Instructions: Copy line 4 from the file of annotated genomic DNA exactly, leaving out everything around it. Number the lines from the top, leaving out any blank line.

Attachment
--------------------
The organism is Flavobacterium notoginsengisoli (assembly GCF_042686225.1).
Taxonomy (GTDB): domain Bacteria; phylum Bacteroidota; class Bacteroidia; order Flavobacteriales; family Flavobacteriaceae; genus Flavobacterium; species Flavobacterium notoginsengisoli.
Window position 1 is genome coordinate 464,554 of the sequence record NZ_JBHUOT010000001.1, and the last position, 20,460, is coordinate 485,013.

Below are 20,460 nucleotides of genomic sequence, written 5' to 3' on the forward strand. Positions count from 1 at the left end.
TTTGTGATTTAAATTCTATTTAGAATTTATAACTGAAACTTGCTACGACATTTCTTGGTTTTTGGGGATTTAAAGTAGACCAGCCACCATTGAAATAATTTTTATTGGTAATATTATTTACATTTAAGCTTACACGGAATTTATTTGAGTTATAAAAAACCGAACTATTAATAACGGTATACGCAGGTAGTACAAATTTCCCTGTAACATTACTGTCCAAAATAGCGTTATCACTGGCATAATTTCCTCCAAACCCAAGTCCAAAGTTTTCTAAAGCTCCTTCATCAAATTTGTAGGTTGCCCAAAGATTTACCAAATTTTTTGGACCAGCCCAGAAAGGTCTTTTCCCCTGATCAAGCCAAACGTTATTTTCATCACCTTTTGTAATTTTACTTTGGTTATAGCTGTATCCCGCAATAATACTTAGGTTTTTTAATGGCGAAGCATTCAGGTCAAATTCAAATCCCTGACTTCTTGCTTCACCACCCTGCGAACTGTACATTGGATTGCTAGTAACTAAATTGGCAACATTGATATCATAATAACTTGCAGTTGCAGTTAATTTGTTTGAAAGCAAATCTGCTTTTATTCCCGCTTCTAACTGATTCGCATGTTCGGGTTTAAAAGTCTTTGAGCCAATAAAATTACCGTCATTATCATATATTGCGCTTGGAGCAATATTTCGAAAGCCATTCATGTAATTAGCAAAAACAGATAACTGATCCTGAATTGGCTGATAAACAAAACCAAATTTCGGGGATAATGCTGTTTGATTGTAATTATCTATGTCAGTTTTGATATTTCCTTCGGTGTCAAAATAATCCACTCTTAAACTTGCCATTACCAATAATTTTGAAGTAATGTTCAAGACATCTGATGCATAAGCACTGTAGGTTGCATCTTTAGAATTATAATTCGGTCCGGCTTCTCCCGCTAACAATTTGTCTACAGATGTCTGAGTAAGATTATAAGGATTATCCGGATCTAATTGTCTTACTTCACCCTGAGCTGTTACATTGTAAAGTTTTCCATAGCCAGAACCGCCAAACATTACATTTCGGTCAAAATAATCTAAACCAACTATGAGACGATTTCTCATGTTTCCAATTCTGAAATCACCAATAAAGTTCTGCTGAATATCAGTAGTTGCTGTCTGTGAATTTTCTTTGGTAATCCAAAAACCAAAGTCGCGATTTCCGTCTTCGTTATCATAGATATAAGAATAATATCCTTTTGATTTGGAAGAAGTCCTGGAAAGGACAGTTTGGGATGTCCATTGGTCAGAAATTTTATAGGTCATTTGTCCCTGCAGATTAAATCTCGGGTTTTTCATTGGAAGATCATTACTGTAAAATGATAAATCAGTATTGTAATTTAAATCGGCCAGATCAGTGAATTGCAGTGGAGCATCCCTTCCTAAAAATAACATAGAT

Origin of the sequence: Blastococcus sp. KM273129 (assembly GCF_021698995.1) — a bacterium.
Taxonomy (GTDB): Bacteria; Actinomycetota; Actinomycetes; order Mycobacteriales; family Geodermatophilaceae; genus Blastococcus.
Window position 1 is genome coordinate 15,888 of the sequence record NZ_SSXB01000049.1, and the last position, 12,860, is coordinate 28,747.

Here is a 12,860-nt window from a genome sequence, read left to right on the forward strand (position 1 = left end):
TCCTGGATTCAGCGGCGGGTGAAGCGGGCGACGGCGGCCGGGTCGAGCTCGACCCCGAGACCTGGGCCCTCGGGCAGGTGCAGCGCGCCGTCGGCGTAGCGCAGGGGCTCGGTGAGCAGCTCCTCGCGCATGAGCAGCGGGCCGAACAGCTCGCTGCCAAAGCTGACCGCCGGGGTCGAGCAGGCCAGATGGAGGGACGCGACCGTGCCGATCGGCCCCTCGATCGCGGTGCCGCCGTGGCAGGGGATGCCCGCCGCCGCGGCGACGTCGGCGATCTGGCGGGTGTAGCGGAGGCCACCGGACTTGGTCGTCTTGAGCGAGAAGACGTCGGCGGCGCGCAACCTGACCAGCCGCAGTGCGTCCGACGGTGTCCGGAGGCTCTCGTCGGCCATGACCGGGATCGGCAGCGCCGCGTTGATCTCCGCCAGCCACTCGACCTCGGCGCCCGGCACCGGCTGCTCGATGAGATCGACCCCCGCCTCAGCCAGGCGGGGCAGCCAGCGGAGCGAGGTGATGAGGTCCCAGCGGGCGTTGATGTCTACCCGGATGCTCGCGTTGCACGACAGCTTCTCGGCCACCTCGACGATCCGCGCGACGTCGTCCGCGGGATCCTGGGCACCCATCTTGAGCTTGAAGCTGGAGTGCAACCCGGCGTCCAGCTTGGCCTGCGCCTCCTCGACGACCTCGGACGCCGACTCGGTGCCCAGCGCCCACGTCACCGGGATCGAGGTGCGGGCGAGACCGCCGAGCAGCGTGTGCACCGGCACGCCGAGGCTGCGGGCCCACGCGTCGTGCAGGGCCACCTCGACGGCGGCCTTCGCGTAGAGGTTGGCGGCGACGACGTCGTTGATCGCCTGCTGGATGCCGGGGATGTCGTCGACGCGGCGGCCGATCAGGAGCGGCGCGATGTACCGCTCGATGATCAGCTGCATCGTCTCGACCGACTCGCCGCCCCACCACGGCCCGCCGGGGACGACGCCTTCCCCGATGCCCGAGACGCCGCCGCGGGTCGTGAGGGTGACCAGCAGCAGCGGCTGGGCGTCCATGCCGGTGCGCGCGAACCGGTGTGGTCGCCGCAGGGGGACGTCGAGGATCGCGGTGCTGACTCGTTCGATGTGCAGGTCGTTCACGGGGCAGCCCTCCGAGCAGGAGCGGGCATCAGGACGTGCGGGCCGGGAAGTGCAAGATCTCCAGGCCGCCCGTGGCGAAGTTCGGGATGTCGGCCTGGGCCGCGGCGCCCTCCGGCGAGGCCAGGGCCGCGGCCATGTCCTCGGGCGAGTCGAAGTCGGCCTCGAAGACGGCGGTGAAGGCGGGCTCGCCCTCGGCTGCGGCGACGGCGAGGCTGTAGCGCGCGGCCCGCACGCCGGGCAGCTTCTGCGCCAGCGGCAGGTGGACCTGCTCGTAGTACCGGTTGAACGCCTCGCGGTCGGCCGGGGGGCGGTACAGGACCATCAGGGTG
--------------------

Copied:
Below are 20,460 nucleotides of genomic sequence, written 5' to 3' on the forward strand. Positions count from 1 at the left end.